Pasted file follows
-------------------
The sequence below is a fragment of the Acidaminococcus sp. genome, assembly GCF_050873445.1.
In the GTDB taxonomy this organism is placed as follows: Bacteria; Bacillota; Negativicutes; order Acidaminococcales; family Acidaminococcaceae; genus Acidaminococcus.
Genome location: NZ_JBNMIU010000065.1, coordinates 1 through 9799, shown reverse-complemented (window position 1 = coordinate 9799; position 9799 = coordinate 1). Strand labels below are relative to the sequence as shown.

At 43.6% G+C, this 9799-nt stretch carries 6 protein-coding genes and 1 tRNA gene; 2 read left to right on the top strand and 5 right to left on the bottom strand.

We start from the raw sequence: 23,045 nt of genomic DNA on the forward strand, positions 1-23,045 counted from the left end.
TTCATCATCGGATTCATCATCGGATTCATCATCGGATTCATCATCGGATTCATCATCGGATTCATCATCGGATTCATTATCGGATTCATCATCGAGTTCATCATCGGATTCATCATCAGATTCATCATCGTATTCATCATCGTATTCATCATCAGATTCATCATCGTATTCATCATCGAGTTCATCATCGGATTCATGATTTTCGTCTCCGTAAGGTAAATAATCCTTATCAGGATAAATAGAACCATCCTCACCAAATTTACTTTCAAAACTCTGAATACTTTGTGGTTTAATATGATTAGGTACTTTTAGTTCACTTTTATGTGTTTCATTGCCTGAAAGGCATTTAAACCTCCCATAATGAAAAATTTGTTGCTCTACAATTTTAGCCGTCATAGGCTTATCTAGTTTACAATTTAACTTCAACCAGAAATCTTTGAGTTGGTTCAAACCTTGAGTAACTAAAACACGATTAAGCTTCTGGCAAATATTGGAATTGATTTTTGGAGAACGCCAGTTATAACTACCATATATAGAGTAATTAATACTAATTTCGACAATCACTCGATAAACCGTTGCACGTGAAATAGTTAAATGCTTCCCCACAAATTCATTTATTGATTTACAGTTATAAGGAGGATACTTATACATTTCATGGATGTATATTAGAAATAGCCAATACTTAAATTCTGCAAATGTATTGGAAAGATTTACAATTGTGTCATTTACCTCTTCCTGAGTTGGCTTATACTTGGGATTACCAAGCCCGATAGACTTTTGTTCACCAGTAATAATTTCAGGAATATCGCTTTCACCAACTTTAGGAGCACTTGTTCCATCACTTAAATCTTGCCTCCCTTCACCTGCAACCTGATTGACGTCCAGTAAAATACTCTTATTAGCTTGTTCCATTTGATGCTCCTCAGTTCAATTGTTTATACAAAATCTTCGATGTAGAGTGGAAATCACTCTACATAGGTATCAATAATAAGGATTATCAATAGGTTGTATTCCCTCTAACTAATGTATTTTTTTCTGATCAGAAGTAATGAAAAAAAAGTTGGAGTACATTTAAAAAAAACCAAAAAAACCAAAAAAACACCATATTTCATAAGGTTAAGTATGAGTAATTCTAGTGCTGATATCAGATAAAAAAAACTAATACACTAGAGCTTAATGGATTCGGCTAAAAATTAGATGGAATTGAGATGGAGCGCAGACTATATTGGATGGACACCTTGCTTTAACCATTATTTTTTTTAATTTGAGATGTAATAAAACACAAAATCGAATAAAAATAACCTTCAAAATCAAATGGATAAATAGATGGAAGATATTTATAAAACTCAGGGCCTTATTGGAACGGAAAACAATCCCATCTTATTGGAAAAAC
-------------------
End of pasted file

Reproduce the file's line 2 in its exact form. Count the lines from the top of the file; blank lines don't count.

In the GTDB taxonomy this organism is placed as follows: Bacteria; Bacillota; Negativicutes; order Acidaminococcales; family Acidaminococcaceae; genus Acidaminococcus.